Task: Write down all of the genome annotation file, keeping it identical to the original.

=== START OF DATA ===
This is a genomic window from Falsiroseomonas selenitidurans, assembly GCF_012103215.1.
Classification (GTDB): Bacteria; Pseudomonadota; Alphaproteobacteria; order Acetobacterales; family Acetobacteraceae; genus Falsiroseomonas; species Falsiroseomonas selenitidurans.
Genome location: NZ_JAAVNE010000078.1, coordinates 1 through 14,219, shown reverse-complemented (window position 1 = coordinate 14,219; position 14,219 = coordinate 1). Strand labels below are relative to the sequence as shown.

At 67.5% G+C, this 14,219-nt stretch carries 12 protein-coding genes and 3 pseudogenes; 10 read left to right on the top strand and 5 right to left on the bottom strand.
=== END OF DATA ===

This is a genomic window from Falsiroseomonas selenitidurans, assembly GCF_012103215.1.
Classification (GTDB): Bacteria; Pseudomonadota; Alphaproteobacteria; order Acetobacterales; family Acetobacteraceae; genus Falsiroseomonas; species Falsiroseomonas selenitidurans.
Genome location: NZ_JAAVNE010000078.1, coordinates 1 through 14,219, shown reverse-complemented (window position 1 = coordinate 14,219; position 14,219 = coordinate 1). Strand labels below are relative to the sequence as shown.

At 67.5% G+C, this 14,219-nt stretch carries 12 protein-coding genes and 3 pseudogenes; 10 read left to right on the top strand and 5 right to left on the bottom strand.